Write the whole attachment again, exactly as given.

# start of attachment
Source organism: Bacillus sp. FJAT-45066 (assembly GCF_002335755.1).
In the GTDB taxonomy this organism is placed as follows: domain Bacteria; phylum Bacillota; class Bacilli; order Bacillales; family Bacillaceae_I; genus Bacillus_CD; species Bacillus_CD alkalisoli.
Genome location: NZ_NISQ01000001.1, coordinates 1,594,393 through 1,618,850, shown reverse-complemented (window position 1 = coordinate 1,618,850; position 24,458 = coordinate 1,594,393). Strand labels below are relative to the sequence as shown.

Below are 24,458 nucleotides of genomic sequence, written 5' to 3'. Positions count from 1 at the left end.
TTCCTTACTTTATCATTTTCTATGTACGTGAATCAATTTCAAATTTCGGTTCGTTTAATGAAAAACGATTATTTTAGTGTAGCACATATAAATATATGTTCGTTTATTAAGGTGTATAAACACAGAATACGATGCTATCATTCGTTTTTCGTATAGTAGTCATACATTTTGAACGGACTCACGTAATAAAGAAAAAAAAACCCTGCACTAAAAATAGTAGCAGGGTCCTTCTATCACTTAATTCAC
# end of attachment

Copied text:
Source organism: Bacillus sp. FJAT-45066 (assembly GCF_002335755.1).
In the GTDB taxonomy this organism is placed as follows: domain Bacteria; phylum Bacillota; class Bacilli; order Bacillales; family Bacillaceae_I; genus Bacillus_CD; species Bacillus_CD alkalisoli.
Genome location: NZ_NISQ01000001.1, coordinates 1,594,393 through 1,618,850, shown reverse-complemented (window position 1 = coordinate 1,618,850; position 24,458 = coordinate 1,594,393). Strand labels below are relative to the sequence as shown.

Below are 24,458 nucleotides of genomic sequence, written 5' to 3'. Positions count from 1 at the left end.
TTCCTTACTTTATCATTTTCTATGTACGTGAATCAATTTCAAATTTCGGTTCGTTTAATGAAAAACGATTATTTTAGTGTAGCACATATAAATATATGTTCGTTTATTAAGGTGTATAAACACAGAATACGATGCTATCATTCGTTTTTCGTATAGTAGTCATACATTTTGAACGGACTCACGTAATAAAGAAAAAAAAACCCTGCACTAAAAATAGTAGCAGGGTCCTTCTATCACTTAATTCAC